SRE Is the Most Innovative Approach to ITSM Since ITIL®

Originally published on DevOps.com , written by Jayne Groll , CEO of DevOps Institute For over a decade, ITIL has been the leading ITSM framework adopted by enterprises across the globe. So, what is driving a rapidly increasing interest in Site Reliability Engineering (SRE) as a service management alternative? In its own words, Google refers to SRE as its approach to service management: “The SRE team is responsible for the availability, latency, performance, efficiency, change management, monitoring, emergency response and capacity planning.” In traditional ITSM terms, the role of the SRE is responsible for service level, change, availability, event, incident, problem, capacity, performance, infrastructure and platform management. While the operational practice areas may be similar, there are significant differences in how the practices are approached. ITIL4 Framework Compared to SRE Released in 2019, the newest update to ITIL4 remains a complex governance model with four dimensi

Three Golden Keys to Unlock the Power of Your ITIL Qualification

These “Three Golden Keys” are powerful! They can unlock the power of your ITIL 4  Qualification and will accelerate your journey in the right direction as you achieve one goal after another! Believe in Challenging the Status Quo With ITIL 4  Get out of the box. It is a new world. Leaders and teams will succeed by creating an environment to challenge the status quo. You are free, to give yourself permission to question the status quo of your organization and invite others to join you. We must stop doing the same thing over and over again and yet expect a different result. Use the idea of a Service Value System, Value Streams, and the four dimensions and apply the ITIL Guiding Principles as you “Challenge The Status Quo”. Real change begins with YOU!  Keep The Momentum Going!  Getting your ITIL 4 Qualification is a huge milestone in your learning and career path. Once there, the real journey begins. Be sure to get the most value from your accomplishment and the best

Who needs to be informed and knowledgeable about DevOps Test Engineering?

Testing starts with the first line of code!   It is NOT a downstream activity. DevOps testing has a critical role to play in a Continuous Delivery Pipeline. Without integrated testing DevOps simply will not work!   With the advent of DevOps and the movement to breakdown silos between developers, QA, security, and operations, it becomes critically important that all members of an IT team - regardless of what tools they use, or role they play - understand the essentials of testing. Every member of your development team should also integrate to ensure Compliance and Audit outcomes!   It is a new world.   In this new world, we can leverage from existing but must be open to walking through new doors of opportunity. Understanding traditional test strategies is helpful but when and where, and most importantly how we proceed with our test strategy must shift.   Knowing how to code is not enough, Quality Assurance in and of itself is not enough.   We cannot afford to have our products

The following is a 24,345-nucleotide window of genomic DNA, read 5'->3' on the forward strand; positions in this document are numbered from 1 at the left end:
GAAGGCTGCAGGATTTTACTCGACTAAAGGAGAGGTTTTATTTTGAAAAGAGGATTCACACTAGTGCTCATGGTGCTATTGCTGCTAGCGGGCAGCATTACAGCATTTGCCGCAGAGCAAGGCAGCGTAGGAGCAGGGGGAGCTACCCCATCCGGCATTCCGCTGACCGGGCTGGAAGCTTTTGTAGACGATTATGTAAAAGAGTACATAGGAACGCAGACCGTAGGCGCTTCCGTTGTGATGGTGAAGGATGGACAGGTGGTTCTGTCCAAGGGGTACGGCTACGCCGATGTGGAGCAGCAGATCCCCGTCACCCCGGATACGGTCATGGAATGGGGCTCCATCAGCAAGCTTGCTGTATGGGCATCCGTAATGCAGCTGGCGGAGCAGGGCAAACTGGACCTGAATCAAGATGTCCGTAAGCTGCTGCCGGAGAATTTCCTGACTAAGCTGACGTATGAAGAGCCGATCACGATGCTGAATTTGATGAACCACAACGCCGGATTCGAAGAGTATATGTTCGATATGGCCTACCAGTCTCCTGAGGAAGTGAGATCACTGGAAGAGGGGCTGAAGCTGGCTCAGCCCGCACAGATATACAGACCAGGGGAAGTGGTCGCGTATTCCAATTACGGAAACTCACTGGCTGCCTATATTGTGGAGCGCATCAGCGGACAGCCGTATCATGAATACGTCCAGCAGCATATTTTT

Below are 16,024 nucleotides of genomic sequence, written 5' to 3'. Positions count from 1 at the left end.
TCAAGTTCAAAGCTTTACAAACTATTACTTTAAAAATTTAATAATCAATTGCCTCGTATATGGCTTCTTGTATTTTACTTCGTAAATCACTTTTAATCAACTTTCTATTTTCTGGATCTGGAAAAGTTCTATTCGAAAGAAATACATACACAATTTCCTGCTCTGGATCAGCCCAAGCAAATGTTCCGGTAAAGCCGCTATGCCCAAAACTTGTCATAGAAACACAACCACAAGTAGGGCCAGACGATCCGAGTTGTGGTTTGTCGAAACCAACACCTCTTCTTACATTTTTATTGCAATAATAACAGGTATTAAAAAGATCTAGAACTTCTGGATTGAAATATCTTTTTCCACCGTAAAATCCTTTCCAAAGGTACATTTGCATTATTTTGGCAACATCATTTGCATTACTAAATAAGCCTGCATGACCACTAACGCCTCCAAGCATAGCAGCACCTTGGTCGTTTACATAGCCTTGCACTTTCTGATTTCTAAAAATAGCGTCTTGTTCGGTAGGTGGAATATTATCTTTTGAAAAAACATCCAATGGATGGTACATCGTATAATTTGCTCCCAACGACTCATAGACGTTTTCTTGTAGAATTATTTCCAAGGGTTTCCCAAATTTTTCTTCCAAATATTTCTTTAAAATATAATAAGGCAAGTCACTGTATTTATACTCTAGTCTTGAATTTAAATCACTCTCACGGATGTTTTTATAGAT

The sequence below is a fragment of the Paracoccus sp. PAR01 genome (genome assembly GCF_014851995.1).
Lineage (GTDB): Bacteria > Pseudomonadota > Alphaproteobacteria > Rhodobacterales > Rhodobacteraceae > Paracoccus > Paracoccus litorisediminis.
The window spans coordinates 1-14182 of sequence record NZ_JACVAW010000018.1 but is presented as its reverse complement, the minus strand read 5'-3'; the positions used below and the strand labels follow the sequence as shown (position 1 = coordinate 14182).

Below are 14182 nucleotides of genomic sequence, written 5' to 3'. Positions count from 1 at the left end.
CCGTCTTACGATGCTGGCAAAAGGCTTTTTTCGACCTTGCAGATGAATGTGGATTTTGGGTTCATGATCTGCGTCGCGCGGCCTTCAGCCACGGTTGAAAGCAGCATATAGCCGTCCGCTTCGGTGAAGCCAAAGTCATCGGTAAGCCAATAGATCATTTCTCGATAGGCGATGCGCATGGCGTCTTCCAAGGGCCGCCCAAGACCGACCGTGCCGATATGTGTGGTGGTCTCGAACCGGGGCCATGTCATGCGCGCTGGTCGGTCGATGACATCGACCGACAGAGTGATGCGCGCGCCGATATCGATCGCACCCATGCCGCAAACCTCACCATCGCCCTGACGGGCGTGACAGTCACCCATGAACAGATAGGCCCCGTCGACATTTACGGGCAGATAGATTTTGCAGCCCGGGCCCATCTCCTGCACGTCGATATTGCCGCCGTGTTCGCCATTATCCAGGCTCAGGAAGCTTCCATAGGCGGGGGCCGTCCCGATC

Service Continuity vs. Incident Management

According to ITIL 4 best practice, Service Continuity focuses on events that would impede business operations so drastically that it would be considered a disaster. Other events that have a less significant impact on the business might be considered incidents to be managed through the Incident Management Practice or the Major Incident Management Practice. This means that there are different levels of importance and that the distinction between what is a normal incident, major incident, or one that might require disaster recovery must be predefined and agreed upon. Documentation then must include clear thresholds and triggers to provoke the appropriate response and recovery into action without delay and additional risk.  There is no question that your organization is increasingly dependent on services that are tech-enabled. The need for resilient solutions is critical to success. A combination of business planning as well as being proactive with security, incident, and problem mana

ITIL 4 – Why and Why NOW?

To Understand Why and Why NOW, I will use some of the “Guiding Principles” that are the golden chords steaming through all practices defined in ITIL 4. These guiding principles are themes throughout the concepts and precepts that were discussed in a recent ITIL 4 Foundation certification class. Practitioners and thought leaders gathered together from all over the world to discuss and learn more about ITIL 4 best practices There are seven guiding principles discussed in ITIL 4. I will begin with these three to answer the question: Why and Why Now? Focus on Value ITIL 4 is a holistic approach to managing value. Based on the Service Value System and the integration of dimensions that tie together practices, ITIL 4 enables speed to value for all service providers. Value is the result of all of our people, practices, and technology. Value is what we deliver. ITIL 4 stresses the need to co-create value with all stakeholders none more important than with the customer. If we are going